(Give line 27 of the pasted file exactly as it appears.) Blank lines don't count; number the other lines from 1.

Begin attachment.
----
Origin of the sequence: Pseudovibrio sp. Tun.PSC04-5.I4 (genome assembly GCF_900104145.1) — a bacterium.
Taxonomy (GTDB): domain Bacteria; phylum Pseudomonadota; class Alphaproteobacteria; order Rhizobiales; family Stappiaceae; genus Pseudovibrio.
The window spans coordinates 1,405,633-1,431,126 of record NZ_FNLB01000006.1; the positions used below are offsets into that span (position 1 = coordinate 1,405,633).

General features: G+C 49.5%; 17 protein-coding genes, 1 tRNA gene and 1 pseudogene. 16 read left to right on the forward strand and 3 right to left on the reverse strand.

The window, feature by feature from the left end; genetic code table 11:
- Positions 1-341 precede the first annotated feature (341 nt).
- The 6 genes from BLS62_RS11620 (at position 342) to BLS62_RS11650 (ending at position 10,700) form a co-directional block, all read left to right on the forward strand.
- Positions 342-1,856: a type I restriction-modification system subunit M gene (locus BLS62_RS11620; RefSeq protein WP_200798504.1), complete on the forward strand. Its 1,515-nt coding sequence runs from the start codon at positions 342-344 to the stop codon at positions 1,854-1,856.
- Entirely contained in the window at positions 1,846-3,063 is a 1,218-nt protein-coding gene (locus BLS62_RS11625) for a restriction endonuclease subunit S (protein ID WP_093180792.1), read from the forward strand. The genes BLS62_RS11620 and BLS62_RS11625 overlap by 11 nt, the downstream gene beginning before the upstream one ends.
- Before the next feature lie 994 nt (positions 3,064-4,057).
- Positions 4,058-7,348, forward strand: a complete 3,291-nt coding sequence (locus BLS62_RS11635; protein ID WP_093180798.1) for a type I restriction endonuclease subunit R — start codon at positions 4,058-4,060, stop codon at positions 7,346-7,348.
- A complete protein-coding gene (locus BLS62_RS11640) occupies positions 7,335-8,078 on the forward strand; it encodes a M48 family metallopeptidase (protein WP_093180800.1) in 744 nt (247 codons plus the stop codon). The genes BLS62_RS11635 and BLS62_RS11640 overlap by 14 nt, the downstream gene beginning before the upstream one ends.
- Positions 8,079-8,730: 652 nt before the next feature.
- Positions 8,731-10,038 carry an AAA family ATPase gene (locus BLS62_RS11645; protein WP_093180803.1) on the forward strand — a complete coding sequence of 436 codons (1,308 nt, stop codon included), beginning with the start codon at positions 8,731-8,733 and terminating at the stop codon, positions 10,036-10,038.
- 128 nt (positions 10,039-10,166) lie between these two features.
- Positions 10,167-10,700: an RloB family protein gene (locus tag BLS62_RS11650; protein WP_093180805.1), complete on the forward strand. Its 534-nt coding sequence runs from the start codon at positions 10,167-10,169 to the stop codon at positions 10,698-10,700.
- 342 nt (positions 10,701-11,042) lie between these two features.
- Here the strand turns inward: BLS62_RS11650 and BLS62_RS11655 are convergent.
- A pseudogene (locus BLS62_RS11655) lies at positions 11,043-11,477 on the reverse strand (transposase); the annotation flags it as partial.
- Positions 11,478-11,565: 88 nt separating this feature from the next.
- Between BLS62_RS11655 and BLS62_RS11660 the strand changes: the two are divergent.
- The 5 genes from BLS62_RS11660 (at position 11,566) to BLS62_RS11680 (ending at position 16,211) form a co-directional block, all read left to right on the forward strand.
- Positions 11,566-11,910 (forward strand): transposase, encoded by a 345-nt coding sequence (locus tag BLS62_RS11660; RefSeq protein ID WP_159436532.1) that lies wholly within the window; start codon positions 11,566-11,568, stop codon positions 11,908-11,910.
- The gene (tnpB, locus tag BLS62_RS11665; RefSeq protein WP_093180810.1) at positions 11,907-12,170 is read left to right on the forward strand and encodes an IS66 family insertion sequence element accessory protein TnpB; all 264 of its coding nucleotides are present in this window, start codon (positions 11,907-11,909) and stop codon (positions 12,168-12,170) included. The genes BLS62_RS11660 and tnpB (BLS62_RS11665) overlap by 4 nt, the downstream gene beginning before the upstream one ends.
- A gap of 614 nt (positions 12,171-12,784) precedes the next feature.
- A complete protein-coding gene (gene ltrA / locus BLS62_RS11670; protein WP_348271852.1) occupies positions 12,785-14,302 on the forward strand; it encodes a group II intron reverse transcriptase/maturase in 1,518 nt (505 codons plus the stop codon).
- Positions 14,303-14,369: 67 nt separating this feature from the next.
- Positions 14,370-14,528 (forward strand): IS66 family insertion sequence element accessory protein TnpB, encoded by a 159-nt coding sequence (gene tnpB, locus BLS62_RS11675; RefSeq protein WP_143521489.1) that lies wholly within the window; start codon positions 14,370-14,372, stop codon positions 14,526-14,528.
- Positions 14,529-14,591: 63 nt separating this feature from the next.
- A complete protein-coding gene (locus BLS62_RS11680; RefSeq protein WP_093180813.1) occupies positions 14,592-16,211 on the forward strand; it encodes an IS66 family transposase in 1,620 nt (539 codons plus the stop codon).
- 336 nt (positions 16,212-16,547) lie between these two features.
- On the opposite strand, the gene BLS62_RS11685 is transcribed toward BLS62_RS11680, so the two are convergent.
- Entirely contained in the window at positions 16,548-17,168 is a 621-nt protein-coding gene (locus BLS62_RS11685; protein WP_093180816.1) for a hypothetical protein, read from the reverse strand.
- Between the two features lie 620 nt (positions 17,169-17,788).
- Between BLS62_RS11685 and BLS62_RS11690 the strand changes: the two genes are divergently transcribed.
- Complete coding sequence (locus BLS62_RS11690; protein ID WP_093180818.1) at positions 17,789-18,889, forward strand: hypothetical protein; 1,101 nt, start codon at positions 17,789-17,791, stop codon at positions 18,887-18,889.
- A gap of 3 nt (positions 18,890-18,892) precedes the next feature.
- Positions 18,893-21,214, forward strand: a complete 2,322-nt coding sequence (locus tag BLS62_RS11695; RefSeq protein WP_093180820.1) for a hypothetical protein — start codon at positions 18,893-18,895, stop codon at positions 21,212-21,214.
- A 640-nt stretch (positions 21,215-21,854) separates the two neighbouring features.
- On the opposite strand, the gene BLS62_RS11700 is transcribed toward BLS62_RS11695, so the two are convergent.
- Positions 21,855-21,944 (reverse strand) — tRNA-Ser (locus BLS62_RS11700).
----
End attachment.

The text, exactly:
- Positions 14,303-14,369: 67 nt separating this feature from the next.